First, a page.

No one wants to go cold turkey on calories at Thanksgiving. And few do.

In fact, the average Utahn gains from four to seven pounds between Thanksgiving and New Year's.A 125-pound woman needs approximately 1,400 calories a day to maintain her body weight. A 175-pound man needs about 2,100 calories. Every 3,500 calories over this amount adds one pound of body fat.

"If this man and woman eat a fairly typical Thanksgiving dinner, the woman will gain almost 2 pounds; the man will gain 11/2 pounds," said Lora Wortman, director of the Weight Management Program.

Wortman recommends increasing physical activity as a way to offset the added calories of the holiday season. Another option is to try to reduce the amount of fat consumed.

"Some of the traditional holiday foods are filled with fats, and for that reason, are high in calories," she said. "Gravy, stuffing, nuts, and pecan pie are loaded with fats and calories. You don't have to give up these foods. If you really love stuffing, then enjoy it. Just consider conserving calories somewhere else."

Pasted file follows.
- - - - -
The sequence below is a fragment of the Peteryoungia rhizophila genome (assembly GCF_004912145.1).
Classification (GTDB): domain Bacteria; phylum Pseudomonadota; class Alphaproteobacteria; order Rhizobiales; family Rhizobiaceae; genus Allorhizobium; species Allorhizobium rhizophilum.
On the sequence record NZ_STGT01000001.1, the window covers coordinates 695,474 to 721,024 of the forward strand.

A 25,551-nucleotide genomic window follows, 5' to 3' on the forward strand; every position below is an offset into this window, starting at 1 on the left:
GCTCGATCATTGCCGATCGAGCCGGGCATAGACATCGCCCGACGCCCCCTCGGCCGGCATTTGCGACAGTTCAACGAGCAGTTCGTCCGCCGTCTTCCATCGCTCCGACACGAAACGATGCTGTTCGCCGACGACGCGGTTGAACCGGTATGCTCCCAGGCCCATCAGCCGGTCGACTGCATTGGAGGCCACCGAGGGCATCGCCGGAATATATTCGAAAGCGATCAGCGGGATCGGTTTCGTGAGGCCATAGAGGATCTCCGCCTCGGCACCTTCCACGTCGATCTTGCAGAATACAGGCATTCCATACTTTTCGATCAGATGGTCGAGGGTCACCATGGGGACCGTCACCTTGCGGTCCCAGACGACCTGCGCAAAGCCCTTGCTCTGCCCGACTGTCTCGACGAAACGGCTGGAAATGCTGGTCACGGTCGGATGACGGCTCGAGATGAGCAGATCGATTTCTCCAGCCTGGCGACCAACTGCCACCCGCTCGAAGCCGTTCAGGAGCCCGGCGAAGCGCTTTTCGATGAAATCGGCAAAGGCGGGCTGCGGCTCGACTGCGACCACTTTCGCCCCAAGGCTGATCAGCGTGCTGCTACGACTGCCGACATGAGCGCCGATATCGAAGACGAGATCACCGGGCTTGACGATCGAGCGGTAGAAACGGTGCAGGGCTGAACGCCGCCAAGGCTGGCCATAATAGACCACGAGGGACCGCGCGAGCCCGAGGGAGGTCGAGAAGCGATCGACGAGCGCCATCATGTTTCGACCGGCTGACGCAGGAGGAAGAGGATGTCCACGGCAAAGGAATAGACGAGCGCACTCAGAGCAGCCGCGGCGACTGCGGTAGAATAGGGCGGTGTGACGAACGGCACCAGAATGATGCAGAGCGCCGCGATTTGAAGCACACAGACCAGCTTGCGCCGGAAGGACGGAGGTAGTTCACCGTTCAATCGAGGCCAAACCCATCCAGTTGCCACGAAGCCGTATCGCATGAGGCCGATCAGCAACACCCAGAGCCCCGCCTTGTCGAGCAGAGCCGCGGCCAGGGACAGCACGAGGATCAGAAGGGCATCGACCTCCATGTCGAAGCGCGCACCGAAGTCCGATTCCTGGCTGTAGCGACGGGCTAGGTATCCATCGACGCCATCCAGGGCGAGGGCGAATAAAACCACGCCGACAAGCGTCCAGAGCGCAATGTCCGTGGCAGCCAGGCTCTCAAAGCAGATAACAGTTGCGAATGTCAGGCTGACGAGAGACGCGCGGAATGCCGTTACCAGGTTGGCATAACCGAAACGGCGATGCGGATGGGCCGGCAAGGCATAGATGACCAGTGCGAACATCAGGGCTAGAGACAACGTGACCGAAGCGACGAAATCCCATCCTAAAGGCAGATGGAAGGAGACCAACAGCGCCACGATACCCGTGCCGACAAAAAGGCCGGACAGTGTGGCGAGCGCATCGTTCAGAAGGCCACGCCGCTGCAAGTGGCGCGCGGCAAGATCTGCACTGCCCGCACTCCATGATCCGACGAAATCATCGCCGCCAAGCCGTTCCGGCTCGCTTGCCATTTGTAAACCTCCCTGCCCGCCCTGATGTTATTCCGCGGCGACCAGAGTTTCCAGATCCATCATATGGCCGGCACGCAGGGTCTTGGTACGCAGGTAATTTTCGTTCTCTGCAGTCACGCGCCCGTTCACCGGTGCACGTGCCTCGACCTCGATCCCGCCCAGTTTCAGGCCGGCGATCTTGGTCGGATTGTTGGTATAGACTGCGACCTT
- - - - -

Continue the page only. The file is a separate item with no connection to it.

Wortman's advise is to start with the easy-to-accomplish changes first.

For example:

-Turkey contains fewer calories per ounce than ham. White meat is lower in fat than dark meat. Cut calories further by removing the skin from the turkey.

-Gravy contains 60 to 70 calories per tablespoon, but by skimming the gravy, you can cut calories by 80 percent.

-Stuffing, baked outside the turkey, has half the calories of stuffing cooked inside the bird.

-Baked potatoes have fewer calories than mashed, and much less than candied sweet potatoes. Sour cream has one quarter of the calories of butter.

-Pumpkin and apple pies have half the calories of pecan pie. Most of the fat in pie is in the crust.